Published in the January 1989 issue of The Strad and also featuring on its cover, these photos accompanied an article by Roger Hargrave, an extract of which appears below
Arguably the greatest gift of the Milan school lay in their prolific output. Possibly because of their emphasis on their presumably more affordable price range, Milanese instruments tended to reach working musicians. As a consequence they probably led a more perilous existence than the relatively secure one proffered by Cremona’s wealthy clientèle (a situation which has not changed very much today). The result has been that few Milanese instruments have survived unscathed. Since Grancino violas are in any case less common it is something of a rarity to find one in such remarkable condition.
The body itself is deliberately elongated especially in the upper bouts. This feature taken together with the lower setting of the sound holes has created a somewhat difficult stop length by today’s standards. In this respect it is a viola which might not suit some players, in spite of its outstanding tonal qualities. On the back the long and narrow top and bottom bouts are accentuated by a typical flattening of the outline curves as they run into the corners. The corners themselves are clean and elegant and like the edgework they have a fairly shallow flute. Along the underside of the edge, a knife-cut chamfer neatly finishes the rounding of the edge. The back arching is strong, flat and full across the centre bouts and seems almost certainly influenced by Cremonese work. On the back there is no inlaid purfling. Instead lines have been scratched and burned or perhaps stained directly into the back in imitation of inlaid work. This was a common practice among Milanese makers; they do not seem to have painted on purfling in the manner of the English makers. There are clearly no locating pins in the back which might otherwise have been hiding under an inlaid purfling. The wood used for the back is of fine growth with a faint narrow figure. It is cut on the quarter. Such lightly figured wood was a frequent choice of the Milanese masters. Beautiful figured maple was for one reason or another generally beyond their reach. The ribs are of similar wood to the back. As usual, the top rib was originally made up of one continuous piece across the neck root. In contrast the head wood is of very wide growth and has no figure.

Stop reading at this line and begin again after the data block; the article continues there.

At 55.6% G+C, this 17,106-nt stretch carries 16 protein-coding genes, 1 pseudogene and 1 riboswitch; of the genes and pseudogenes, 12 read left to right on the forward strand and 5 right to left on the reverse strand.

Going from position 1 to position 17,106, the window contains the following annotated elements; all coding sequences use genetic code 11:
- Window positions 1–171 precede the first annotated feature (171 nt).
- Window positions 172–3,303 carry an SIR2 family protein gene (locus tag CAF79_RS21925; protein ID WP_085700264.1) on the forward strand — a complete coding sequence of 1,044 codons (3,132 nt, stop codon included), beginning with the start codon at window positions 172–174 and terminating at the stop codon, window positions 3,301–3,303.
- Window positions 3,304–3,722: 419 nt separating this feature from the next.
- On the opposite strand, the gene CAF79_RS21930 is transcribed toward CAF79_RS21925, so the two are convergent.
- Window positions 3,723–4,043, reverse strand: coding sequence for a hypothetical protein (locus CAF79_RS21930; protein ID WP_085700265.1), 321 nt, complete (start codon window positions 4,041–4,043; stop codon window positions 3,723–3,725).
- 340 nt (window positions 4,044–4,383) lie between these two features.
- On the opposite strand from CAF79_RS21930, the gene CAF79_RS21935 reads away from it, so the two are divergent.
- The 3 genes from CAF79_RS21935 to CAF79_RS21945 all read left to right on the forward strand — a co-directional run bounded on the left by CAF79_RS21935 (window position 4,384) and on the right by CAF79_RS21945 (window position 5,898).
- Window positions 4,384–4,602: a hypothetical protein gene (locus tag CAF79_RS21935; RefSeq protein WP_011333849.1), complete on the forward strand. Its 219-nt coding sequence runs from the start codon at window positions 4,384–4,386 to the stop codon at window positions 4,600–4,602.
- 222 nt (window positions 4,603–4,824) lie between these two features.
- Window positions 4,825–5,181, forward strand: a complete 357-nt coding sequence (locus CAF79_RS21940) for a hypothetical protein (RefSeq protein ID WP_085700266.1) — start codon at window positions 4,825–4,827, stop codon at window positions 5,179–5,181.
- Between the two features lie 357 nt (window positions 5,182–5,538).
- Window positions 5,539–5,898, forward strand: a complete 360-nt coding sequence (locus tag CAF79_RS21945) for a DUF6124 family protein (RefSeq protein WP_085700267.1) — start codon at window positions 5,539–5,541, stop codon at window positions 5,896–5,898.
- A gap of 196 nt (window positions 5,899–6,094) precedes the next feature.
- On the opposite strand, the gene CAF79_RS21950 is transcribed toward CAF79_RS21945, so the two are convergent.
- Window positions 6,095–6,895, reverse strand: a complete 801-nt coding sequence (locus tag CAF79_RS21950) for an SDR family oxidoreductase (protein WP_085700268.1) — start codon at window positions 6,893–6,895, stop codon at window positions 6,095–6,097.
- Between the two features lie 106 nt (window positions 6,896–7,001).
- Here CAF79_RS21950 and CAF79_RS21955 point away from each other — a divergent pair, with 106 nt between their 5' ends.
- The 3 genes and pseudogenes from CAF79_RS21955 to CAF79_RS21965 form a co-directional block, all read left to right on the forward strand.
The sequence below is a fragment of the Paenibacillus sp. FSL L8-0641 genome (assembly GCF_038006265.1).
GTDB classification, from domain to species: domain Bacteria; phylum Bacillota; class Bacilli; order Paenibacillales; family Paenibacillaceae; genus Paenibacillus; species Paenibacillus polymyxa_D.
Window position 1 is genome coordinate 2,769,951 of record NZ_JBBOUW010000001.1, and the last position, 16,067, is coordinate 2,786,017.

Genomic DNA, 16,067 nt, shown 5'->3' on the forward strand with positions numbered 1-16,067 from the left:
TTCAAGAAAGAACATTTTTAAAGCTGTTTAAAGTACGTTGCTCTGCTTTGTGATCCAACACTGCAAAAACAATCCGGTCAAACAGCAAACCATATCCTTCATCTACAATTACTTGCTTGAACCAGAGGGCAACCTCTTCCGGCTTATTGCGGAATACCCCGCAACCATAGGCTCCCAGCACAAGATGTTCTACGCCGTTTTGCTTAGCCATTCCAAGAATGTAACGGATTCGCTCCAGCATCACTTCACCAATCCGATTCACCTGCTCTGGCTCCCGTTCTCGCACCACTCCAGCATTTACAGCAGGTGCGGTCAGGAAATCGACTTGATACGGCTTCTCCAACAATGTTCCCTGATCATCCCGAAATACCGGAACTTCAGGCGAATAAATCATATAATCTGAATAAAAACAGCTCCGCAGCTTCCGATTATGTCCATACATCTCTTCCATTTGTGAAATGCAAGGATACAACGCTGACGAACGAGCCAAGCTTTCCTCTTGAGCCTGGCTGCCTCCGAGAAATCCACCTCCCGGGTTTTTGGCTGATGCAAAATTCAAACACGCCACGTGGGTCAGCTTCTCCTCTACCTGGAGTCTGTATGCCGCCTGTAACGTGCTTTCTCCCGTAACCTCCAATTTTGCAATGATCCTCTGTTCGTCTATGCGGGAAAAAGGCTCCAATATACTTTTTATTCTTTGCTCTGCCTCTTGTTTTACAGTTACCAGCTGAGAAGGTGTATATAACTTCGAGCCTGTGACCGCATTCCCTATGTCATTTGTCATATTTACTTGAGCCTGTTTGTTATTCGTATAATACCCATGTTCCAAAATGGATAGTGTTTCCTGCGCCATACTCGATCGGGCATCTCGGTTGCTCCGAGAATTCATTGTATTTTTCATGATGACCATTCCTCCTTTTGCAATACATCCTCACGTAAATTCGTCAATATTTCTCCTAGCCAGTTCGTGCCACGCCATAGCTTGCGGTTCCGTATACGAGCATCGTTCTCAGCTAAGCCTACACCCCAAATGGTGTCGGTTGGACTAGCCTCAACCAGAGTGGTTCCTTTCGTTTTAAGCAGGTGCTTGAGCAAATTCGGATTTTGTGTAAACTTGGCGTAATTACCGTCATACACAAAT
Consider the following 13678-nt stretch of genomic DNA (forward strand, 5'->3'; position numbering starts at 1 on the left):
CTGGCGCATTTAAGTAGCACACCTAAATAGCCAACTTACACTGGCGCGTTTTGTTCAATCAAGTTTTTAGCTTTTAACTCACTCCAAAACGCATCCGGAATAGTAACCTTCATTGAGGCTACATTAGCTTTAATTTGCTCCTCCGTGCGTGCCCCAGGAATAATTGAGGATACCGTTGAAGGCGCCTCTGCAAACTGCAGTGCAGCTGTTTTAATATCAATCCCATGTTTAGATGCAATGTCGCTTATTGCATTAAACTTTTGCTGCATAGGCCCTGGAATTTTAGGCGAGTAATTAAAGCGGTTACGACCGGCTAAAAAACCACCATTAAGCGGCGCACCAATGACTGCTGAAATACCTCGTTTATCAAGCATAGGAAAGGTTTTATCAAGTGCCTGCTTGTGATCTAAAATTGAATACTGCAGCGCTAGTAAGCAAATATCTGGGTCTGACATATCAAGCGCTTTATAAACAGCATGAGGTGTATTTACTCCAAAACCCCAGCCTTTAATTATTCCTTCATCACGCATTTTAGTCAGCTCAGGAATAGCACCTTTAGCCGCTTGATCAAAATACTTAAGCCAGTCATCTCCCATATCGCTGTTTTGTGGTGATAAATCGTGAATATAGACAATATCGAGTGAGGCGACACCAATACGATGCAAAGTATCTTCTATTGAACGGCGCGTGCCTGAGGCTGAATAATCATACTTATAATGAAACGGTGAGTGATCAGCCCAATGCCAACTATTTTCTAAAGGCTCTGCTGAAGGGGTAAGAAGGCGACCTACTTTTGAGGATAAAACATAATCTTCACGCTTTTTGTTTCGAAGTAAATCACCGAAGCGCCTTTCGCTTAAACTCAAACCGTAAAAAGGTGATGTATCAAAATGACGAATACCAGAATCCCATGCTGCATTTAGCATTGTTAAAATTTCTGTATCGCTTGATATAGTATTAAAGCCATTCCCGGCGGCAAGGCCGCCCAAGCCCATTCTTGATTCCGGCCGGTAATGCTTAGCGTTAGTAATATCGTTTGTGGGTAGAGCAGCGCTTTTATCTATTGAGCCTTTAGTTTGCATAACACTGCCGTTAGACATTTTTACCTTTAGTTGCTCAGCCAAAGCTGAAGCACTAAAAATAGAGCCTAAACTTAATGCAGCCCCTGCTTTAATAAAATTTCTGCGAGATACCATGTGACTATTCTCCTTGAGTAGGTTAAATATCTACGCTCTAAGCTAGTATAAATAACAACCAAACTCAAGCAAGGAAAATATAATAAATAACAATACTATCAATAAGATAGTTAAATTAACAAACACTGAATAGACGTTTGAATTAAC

|Length (over arch)||424.5||424.5|
Again in common with most Milanese instruments the belly wood is of good quality with straight, well pronounced reed lines. Unlike the back the belly is purfled in the normal way. It is boldly executed with well stained blacks. As is usual on classical works the individual strips of purfling vary in width throughout.
The edgework is similar to that of the back, having shallow fluting with the highest point well out towards the edge. In the centre bouts the flute runs into the side of the soundholes but not into the wings. Again the arching is full and strong across the centre. The arching is possibly the outstanding feature of this viola, beautifully formed overall and no doubt contributing also to its wonderful acoustical qualities.
The central bouts are wide when compared to the width of the upper and lower bouts. Consequently, although the top circles of the sound holes have a wide setting, the sound holes have not had to be squeezed up against the edgework like a Bergonzi or a late Stradivari. The soundholes sit quite naturally on the arching leaning slightly inwards at the top. The four circles appear to have been drilled but the process of joining them to the main bodies of the holes has distorted them slightly. The bodies of the holes are cut almost vertically to the plates’ surface. The nicks are large, slashy and typically Milanese.
The varnish … is of a golden yellow colour and highly transparent. These yellow Milanese varnishes have been compared with the early Cremonese varnishes in particular those of the Amati family. However they are somewhat thinner and harder in quality and quite different. On the belly the varnish seems slightly darker and warmer in tone and the reed lines have a typical Milanese prominence due in part to their tendency to collect and hold dirt. On this viola the varnish is present in large amounts.